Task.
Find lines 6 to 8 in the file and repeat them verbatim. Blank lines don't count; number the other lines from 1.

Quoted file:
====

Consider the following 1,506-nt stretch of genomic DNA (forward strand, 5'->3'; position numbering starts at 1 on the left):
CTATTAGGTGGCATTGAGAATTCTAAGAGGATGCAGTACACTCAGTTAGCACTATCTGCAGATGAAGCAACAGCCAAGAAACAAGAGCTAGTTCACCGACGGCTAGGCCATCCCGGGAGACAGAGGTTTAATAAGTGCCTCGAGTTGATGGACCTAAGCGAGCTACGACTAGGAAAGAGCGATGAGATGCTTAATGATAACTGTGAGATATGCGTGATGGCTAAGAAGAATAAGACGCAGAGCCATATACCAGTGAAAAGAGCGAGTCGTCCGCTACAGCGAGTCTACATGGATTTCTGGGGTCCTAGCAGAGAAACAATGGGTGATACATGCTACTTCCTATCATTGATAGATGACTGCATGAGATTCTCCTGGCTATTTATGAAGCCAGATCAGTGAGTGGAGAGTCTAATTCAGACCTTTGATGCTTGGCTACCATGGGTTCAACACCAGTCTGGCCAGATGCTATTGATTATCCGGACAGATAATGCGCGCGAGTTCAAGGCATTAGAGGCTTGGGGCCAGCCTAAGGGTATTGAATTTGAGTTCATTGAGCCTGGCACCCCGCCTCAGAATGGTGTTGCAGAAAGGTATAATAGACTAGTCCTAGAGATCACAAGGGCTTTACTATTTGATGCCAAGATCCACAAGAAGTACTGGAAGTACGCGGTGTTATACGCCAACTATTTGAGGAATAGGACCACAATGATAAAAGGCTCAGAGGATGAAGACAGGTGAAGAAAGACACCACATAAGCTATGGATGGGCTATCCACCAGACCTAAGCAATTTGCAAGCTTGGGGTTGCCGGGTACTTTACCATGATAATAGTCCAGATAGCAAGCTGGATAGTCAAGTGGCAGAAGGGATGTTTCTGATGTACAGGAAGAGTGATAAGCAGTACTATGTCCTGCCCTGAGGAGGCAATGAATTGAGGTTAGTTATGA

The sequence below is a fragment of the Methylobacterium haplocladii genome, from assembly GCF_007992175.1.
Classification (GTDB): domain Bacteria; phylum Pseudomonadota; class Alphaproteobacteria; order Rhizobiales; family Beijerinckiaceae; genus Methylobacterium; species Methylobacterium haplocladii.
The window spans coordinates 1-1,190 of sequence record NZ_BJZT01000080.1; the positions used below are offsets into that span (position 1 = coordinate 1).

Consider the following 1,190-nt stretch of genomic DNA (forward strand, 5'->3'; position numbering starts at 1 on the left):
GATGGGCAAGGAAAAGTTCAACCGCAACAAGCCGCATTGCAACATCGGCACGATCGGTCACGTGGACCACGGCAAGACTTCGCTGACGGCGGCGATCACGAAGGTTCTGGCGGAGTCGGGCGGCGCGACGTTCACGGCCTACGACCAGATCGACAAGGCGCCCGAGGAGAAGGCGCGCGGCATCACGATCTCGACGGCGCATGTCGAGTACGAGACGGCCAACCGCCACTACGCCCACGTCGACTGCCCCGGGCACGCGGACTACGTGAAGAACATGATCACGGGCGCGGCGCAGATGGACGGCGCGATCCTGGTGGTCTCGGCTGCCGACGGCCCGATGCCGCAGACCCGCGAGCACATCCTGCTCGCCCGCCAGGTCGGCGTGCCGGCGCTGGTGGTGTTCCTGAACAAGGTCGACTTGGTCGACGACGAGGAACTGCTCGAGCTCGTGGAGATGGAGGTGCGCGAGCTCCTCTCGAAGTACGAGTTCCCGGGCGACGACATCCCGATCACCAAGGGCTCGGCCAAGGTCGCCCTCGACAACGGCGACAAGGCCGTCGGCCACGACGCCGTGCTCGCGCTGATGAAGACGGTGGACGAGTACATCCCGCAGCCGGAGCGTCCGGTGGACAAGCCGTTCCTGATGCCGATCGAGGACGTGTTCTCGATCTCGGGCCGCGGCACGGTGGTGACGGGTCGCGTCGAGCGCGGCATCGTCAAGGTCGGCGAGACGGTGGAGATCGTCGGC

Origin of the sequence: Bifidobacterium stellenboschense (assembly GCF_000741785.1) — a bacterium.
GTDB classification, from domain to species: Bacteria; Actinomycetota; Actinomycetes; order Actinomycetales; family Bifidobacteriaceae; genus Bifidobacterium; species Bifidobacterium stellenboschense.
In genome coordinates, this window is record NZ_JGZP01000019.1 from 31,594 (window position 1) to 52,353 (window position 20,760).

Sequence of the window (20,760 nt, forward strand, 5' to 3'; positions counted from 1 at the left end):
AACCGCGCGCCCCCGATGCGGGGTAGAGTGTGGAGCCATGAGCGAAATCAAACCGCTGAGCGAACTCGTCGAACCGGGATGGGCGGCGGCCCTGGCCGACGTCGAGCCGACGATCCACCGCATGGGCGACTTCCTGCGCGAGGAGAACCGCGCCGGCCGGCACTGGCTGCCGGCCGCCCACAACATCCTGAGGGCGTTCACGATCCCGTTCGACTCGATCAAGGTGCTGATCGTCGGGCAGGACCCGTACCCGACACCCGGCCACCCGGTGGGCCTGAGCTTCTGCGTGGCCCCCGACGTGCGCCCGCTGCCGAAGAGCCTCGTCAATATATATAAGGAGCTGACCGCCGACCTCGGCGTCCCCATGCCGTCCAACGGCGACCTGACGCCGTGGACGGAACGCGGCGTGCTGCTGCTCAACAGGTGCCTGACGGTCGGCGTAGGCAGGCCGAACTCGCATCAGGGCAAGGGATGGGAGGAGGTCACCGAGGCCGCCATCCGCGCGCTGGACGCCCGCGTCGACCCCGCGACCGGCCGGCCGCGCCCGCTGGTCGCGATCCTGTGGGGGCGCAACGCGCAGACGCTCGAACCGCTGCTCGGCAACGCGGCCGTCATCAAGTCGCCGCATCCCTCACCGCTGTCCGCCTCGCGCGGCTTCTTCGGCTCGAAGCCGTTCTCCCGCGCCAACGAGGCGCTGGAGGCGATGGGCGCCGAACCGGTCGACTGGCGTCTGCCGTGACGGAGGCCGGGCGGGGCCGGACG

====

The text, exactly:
Consider the following 1,190-nt stretch of genomic DNA (forward strand, 5'->3'; position numbering starts at 1 on the left):
GATGGGCAAGGAAAAGTTCAACCGCAACAAGCCGCATTGCAACATCGGCACGATCGGTCACGTGGACCACGGCAAGACTTCGCTGACGGCGGCGATCACGAAGGTTCTGGCGGAGTCGGGCGGCGCGACGTTCACGGCCTACGACCAGATCGACAAGGCGCCCGAGGAGAAGGCGCGCGGCATCACGATCTCGACGGCGCATGTCGAGTACGAGACGGCCAACCGCCACTACGCCCACGTCGACTGCCCCGGGCACGCGGACTACGTGAAGAACATGATCACGGGCGCGGCGCAGATGGACGGCGCGATCCTGGTGGTCTCGGCTGCCGACGGCCCGATGCCGCAGACCCGCGAGCACATCCTGCTCGCCCGCCAGGTCGGCGTGCCGGCGCTGGTGGTGTTCCTGAACAAGGTCGACTTGGTCGACGACGAGGAACTGCTCGAGCTCGTGGAGATGGAGGTGCGCGAGCTCCTCTCGAAGTACGAGTTCCCGGGCGACGACATCCCGATCACCAAGGGCTCGGCCAAGGTCGCCCTCGACAACGGCGACAAGGCCGTCGGCCACGACGCCGTGCTCGCGCTGATGAAGACGGTGGACGAGTACATCCCGCAGCCGGAGCGTCCGGTGGACAAGCCGTTCCTGATGCCGATCGAGGACGTGTTCTCGATCTCGGGCCGCGGCACGGTGGTGACGGGTCGCGTCGAGCGCGGCATCGTCAAGGTCGGCGAGACGGTGGAGATCGTCGGC

Origin of the sequence: Bifidobacterium stellenboschense (assembly GCF_000741785.1) — a bacterium.